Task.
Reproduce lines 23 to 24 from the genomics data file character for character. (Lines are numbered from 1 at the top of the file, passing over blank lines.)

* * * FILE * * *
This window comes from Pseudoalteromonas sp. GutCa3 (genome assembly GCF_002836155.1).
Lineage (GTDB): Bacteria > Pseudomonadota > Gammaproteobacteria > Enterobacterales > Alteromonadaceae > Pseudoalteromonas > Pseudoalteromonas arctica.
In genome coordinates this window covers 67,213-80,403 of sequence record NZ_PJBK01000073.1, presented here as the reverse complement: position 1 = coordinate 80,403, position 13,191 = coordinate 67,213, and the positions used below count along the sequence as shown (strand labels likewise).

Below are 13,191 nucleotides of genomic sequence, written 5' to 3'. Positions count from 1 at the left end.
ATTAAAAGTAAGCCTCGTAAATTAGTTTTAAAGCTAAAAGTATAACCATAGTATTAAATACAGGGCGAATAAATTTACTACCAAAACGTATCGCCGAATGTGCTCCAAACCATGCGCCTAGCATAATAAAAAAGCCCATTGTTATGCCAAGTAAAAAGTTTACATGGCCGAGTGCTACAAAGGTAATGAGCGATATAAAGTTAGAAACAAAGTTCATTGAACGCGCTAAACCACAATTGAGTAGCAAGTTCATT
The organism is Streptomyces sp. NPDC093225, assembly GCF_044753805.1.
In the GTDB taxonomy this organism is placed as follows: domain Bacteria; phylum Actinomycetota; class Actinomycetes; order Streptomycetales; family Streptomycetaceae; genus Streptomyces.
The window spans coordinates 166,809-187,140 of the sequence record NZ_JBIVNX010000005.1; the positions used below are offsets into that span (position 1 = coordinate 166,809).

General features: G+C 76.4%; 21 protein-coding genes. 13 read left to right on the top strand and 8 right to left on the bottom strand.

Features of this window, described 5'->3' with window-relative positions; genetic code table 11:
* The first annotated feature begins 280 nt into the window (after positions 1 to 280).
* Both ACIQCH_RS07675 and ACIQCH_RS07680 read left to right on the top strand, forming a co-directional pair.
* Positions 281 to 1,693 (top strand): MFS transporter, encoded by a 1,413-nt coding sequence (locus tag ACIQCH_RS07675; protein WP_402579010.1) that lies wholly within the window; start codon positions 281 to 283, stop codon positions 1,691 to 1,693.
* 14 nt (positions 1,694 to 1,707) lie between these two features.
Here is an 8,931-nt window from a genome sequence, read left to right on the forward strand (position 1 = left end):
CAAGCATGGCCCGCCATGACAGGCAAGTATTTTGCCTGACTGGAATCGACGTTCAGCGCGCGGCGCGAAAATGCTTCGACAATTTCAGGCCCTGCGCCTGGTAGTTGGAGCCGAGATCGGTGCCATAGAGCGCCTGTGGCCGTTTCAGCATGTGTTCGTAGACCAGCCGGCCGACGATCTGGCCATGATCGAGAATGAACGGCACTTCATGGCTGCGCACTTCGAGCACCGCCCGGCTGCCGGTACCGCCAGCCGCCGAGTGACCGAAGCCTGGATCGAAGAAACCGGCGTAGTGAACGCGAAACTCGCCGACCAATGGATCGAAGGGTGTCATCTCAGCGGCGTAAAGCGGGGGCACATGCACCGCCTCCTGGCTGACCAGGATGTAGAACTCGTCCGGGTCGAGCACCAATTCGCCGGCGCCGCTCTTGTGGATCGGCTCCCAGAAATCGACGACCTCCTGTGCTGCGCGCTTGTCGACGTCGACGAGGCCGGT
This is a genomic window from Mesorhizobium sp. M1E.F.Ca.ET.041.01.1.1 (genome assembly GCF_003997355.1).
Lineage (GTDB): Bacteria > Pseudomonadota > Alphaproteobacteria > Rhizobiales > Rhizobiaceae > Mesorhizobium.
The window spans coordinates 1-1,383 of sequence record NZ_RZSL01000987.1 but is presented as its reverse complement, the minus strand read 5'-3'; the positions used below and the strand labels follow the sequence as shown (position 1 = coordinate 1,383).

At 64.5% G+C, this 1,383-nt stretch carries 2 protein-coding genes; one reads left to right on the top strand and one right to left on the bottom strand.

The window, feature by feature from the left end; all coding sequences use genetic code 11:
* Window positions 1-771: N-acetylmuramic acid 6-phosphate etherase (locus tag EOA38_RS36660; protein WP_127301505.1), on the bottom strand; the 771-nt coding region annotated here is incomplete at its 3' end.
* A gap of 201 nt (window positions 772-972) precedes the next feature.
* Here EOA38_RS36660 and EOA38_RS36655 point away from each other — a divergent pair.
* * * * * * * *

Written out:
* A gap of 201 nt (window positions 772-972) precedes the next feature.
* Here EOA38_RS36660 and EOA38_RS36655 point away from each other — a divergent pair.